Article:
The Shetland Islands. "Knitting probably came to Shetland from England, as English words were used for the earliest knitting terms. A 17th-century grave excavated in Gunnister, a moor on the islands, contained the body of a young man together with a knitted stocking, gloves, a purse and two caps. These finds are the earliest complete examples of knitting from Shetland."
There is one style of knitted glove from Britain, which just may be authentic for the 1640s, but there is no direct evidence. The gloves found with the body in a peat bog in Gunnister, Shetland are dateable to the 1694 at the earliest, but the clothes found with him were old, well worn and the gloves may have come from a long traditional pattern. They are of a similar construction to the earlier examples we have seen, knitted in the round and fulled.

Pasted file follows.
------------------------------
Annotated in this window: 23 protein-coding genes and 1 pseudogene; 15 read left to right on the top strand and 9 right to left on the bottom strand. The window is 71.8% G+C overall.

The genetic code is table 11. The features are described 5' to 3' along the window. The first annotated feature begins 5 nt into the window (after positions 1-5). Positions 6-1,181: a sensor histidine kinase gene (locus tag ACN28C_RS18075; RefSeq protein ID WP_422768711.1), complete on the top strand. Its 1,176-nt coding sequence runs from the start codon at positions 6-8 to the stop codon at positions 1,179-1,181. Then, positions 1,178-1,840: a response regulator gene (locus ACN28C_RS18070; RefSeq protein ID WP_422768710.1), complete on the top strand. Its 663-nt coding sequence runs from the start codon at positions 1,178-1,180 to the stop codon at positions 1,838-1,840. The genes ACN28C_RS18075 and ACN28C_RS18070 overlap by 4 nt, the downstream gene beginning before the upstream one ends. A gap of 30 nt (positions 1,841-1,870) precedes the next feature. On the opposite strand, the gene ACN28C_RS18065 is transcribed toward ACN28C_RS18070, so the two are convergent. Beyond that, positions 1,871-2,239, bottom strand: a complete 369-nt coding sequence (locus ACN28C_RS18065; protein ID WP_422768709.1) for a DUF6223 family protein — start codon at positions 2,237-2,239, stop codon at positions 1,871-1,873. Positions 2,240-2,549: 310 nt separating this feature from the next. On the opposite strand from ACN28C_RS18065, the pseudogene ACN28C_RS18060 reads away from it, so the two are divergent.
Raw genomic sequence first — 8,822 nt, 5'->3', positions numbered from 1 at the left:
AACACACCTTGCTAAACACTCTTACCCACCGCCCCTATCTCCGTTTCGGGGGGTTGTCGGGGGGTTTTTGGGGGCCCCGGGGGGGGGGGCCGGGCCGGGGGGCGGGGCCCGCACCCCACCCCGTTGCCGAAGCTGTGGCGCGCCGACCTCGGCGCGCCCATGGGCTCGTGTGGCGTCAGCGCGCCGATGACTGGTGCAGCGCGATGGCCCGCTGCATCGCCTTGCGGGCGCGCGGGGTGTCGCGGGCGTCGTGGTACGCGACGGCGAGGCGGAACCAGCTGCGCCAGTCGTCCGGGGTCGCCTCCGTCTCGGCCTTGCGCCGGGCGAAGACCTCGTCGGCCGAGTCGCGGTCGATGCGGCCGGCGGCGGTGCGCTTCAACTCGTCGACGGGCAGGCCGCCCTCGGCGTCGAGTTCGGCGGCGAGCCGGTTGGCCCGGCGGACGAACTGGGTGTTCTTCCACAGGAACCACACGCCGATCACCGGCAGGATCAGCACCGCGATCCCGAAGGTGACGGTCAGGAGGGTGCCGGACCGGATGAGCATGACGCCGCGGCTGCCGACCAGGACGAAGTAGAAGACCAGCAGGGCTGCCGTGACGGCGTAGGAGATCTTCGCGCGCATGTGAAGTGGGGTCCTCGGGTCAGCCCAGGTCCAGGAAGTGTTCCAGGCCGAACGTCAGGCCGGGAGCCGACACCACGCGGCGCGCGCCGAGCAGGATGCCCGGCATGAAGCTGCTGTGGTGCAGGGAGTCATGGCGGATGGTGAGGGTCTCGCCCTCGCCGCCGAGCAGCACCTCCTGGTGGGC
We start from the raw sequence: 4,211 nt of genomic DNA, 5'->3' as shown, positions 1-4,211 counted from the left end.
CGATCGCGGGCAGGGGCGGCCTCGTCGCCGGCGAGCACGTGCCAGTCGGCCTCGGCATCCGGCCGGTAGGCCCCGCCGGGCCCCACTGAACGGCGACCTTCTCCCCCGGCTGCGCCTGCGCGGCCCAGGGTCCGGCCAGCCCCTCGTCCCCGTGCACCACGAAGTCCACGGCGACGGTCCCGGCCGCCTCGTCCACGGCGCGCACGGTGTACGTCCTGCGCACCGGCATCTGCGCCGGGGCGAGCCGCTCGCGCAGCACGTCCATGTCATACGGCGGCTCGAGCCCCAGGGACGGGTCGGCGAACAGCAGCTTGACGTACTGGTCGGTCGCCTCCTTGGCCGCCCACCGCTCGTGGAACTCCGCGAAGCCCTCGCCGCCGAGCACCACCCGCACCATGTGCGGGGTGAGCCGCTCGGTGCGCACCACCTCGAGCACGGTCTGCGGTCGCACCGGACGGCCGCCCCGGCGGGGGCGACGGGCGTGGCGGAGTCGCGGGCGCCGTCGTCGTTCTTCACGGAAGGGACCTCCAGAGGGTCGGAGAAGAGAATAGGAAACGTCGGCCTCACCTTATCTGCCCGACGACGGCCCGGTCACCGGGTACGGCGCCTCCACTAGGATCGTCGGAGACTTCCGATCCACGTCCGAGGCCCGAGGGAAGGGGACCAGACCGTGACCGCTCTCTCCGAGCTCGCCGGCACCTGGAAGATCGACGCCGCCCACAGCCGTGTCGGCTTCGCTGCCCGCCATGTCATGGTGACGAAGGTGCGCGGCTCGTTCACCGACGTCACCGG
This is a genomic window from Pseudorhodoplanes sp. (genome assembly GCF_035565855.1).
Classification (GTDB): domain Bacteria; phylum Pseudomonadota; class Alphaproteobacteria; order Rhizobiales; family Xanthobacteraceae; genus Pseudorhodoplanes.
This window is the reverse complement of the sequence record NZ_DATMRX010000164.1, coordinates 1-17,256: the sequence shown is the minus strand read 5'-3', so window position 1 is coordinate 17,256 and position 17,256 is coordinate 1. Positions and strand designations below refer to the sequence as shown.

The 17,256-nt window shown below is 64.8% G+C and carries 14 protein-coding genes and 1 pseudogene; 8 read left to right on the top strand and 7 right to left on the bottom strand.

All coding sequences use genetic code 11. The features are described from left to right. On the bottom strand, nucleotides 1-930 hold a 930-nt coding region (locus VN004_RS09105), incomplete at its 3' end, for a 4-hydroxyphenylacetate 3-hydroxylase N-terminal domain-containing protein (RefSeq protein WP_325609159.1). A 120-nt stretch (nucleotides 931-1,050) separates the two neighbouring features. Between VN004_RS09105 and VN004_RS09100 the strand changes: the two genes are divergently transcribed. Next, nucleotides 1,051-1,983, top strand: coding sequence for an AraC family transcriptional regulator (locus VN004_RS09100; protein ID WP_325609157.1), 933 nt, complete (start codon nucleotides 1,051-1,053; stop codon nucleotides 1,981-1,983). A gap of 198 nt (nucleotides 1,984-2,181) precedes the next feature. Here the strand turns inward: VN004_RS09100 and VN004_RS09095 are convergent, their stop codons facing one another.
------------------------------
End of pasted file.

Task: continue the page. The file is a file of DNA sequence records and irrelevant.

This light brown woollen knitted cap was discovered on a man's body found at Gunnister in Northmavine in Shetland, in the late 17th century. When he died, the man was wearing a coat, jacket, shirt, breeches, cap and stockings. The cap has been knitted mainly in a stocking stitch pattern - one row plain and one row purl. The turned up brim has a more elaborate pattern.
This horn container with wooden plug was discovered along with various objects on a man's body found at Gunnister in Northmavine in Shetland in the late 17th century. The container may have been used for holding ink.